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Instacart made in-house hand sanitizer for shoppers who are about to walk off the job

Instacart made in-house hand sanitizer for shoppers who are about to walk off the job


Shoppers replied: “the strike is still on”

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Photo by Smith Collection/Gado/Getty Images

On the eve of a planned work stoppage by its shoppers, Instacart said today it would distribute independently-developed hand sanitizer to its shoppers.

Instacart shoppers are planning to refuse new orders Monday because they say the grocery delivery company has not done enough to protect them during the coronavirus outbreak. The strike is still on, the workers said in a statement today, calling Instacart’s response a “sick joke.”

One of the shoppers’ demands was for Instacart to provide protective gear such as hand sanitizer, but organizers also want the company to add a $5-per-order hazard payment and expand its sick leave policy.

“Given the broad supply chain shortages for supplies like hand sanitizer, Instacart worked with a third-party to manufacture its own hand sanitizer for Instacart shoppers to overcome the existing inventory delays and global supply chain scarcity, without taking away resources from healthcare workers,” the company said in a statement emailed to The Verge.

The shoppers’ group said it has been asking for hand sanitizer for weeks, and questioned how the company was able to source it so quickly. “Where were these efforts back when Shoppers first began asking for it?” their statement read. “It’s abhorrent that it took this long for them to act, but on the bright side, it shows that a strike will work to change their behavior.”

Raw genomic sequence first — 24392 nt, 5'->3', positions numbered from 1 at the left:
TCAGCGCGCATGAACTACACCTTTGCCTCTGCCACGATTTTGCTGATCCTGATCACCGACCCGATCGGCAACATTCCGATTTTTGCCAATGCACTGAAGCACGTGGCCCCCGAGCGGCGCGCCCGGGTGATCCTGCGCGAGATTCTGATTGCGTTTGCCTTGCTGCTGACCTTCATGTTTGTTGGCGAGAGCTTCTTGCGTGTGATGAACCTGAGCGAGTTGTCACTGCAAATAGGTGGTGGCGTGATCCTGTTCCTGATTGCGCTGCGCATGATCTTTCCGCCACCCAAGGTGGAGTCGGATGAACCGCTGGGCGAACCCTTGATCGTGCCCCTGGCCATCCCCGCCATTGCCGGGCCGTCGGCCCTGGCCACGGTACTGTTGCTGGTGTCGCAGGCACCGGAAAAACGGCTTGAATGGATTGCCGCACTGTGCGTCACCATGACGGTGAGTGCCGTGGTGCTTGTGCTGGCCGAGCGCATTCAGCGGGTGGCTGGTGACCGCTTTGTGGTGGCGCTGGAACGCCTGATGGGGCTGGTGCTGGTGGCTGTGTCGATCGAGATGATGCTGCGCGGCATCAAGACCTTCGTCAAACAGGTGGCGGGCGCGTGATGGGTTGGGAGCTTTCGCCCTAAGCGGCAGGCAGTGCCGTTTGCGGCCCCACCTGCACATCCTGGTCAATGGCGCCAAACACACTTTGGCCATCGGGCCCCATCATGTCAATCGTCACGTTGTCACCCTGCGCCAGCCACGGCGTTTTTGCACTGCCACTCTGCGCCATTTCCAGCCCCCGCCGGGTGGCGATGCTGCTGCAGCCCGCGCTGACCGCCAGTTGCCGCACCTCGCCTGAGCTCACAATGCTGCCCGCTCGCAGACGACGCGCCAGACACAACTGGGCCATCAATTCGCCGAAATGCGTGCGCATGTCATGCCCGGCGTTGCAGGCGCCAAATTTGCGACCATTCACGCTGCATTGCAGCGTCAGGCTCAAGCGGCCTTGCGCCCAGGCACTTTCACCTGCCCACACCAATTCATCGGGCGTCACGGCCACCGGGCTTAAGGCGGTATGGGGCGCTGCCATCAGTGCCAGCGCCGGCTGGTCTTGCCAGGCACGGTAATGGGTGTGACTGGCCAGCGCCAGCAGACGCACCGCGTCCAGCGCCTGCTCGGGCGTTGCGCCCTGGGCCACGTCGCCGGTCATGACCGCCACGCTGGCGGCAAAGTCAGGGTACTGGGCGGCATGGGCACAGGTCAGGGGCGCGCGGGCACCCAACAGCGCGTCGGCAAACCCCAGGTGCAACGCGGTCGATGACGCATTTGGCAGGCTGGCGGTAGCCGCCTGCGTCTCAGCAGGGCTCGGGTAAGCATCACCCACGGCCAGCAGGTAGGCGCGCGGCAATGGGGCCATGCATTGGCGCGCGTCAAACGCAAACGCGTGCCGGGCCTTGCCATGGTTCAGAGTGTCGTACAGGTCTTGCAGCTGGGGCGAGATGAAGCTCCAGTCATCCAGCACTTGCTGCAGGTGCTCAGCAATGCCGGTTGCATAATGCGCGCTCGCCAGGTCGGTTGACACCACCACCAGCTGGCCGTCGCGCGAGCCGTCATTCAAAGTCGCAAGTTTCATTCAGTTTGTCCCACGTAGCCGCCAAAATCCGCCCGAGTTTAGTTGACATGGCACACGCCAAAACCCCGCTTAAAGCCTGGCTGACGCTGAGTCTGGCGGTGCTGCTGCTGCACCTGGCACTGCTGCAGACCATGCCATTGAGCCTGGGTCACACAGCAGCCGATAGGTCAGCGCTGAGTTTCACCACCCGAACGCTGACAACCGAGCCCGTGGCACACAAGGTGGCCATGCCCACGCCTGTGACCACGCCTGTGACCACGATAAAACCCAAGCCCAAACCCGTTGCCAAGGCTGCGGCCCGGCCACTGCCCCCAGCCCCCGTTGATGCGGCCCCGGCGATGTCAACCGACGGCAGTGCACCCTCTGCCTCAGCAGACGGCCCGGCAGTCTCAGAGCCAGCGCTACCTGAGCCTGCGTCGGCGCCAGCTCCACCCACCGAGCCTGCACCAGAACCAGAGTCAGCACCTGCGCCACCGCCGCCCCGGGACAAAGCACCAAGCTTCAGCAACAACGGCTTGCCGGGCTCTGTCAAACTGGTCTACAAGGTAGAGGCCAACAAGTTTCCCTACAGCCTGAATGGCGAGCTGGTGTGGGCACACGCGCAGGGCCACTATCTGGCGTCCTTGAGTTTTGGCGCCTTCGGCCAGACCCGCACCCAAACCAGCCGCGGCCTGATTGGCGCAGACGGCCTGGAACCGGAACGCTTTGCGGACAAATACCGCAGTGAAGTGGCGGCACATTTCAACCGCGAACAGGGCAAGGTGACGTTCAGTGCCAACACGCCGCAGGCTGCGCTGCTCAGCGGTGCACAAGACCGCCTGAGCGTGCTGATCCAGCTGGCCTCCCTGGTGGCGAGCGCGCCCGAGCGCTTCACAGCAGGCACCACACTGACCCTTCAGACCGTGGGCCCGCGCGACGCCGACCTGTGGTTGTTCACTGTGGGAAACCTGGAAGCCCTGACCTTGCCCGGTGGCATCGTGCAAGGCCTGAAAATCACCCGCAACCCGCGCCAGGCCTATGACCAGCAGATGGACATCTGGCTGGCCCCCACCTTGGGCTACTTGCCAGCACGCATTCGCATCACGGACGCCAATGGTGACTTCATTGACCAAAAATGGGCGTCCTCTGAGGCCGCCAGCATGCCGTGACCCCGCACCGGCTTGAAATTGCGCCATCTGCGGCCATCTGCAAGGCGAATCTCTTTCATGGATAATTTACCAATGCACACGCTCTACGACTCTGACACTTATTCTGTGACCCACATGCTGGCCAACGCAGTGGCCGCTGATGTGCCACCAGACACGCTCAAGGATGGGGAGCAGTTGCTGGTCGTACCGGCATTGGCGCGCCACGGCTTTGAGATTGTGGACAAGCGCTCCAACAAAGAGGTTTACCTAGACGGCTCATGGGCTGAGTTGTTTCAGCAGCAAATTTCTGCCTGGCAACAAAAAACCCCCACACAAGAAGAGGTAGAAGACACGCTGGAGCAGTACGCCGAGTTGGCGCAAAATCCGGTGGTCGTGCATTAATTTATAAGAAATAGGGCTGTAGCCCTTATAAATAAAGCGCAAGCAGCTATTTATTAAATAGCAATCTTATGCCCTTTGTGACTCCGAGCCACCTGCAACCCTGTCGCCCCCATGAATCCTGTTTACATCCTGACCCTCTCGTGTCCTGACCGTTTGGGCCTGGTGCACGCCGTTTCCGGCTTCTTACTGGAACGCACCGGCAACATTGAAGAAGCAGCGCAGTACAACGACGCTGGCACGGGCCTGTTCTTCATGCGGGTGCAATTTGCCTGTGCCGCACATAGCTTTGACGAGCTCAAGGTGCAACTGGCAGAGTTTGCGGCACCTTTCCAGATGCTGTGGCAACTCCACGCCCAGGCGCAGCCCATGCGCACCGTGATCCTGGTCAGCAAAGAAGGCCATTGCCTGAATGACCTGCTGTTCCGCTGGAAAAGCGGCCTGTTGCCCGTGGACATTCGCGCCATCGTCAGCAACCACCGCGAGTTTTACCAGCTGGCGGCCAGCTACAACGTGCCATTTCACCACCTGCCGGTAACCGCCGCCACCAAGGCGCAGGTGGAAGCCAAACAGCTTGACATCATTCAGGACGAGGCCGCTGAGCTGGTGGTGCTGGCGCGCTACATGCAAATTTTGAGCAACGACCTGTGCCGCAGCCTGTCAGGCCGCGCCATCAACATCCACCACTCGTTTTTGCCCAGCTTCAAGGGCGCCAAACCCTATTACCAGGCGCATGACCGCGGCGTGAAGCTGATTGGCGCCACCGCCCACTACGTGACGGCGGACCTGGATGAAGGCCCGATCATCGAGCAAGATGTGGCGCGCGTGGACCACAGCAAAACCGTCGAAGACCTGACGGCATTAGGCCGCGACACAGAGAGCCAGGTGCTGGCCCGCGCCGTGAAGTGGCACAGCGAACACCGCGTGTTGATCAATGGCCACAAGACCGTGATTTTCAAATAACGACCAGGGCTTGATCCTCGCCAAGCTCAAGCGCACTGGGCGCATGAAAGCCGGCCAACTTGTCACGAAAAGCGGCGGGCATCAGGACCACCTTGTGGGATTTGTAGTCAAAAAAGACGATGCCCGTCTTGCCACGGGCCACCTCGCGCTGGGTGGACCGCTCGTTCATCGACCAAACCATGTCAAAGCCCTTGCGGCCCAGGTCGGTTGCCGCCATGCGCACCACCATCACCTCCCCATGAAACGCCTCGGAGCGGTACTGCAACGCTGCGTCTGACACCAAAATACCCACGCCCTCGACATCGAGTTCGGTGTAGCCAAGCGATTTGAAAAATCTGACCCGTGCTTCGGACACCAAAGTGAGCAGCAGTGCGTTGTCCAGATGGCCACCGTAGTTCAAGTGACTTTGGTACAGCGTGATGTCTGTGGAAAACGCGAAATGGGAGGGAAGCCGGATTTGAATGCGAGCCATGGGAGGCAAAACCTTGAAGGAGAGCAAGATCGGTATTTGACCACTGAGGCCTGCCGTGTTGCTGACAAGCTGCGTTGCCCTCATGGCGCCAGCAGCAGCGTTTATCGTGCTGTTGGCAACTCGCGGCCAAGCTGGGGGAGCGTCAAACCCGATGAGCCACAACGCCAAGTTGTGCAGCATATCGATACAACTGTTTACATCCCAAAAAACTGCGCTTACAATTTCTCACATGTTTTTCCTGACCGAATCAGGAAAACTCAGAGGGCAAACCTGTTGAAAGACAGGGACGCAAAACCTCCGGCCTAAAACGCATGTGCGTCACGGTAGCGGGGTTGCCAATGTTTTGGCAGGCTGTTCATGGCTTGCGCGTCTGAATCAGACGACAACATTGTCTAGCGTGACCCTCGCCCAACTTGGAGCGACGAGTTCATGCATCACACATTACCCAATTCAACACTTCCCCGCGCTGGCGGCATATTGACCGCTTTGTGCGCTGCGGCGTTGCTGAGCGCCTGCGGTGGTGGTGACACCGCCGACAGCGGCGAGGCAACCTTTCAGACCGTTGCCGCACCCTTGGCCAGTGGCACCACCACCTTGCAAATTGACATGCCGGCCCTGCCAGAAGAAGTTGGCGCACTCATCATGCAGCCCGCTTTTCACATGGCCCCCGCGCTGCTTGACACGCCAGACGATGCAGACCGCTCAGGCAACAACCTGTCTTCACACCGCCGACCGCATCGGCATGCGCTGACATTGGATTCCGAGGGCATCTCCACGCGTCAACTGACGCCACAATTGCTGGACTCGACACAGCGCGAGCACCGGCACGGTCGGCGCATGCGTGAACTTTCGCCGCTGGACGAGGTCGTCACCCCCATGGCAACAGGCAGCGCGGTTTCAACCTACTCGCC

Instacart plans to hire 300,000 new shoppers following huge demand for grocery delivery

The hand sanitizer is a liquid spray ethyl alcohol-based product that Instacart says meets CDC guidance. It will be made available for free to shoppers who request it via a special website, the company said.

Lead organizer Vanessa Bain told The Verge on Friday that she and other shoppers are concerned for their health, and that Instacart’s measures weren’t going far enough to ensure their safety.

The company announced on March 9th it was giving 14 days of paid leave to any part-time workers or shoppers who had been diagnosed with COVID-19 or who have been put into mandatory quarantine.

On Friday the company said it would extend the benefit through May 8th. It also introduced a bonus program, based on hours worked between March 15th and April 15th and ranging from $25 to $200, and additional promotions for full-service shoppers to earn more based on regional demand.

Bain said previously that the sick leave plan was insufficient, since many shoppers don’t have health insurance and would likely work while sick, if they were even able to get a coronavirus test.

In addition to providing hand sanitizer, Instacart said today it is changing the tip options in its app. Under the new structure, the “none” option will be removed, and the app will remember a customer’s previous tip and set it as default for future orders.

In their statement today, however, the workers called this plan “ridiculous” adding it would likely “provide no meaningful benefit to shoppers.”

Instacart has announced plans to hire 300,000 new shoppers due to the overwhelming demand for grocery delivery during the coronavirus outbreak.

For its part the workers’ group says it was “heartened by the outpouring of support” it received since announcing its strike plans, adding “the strike is still on.”

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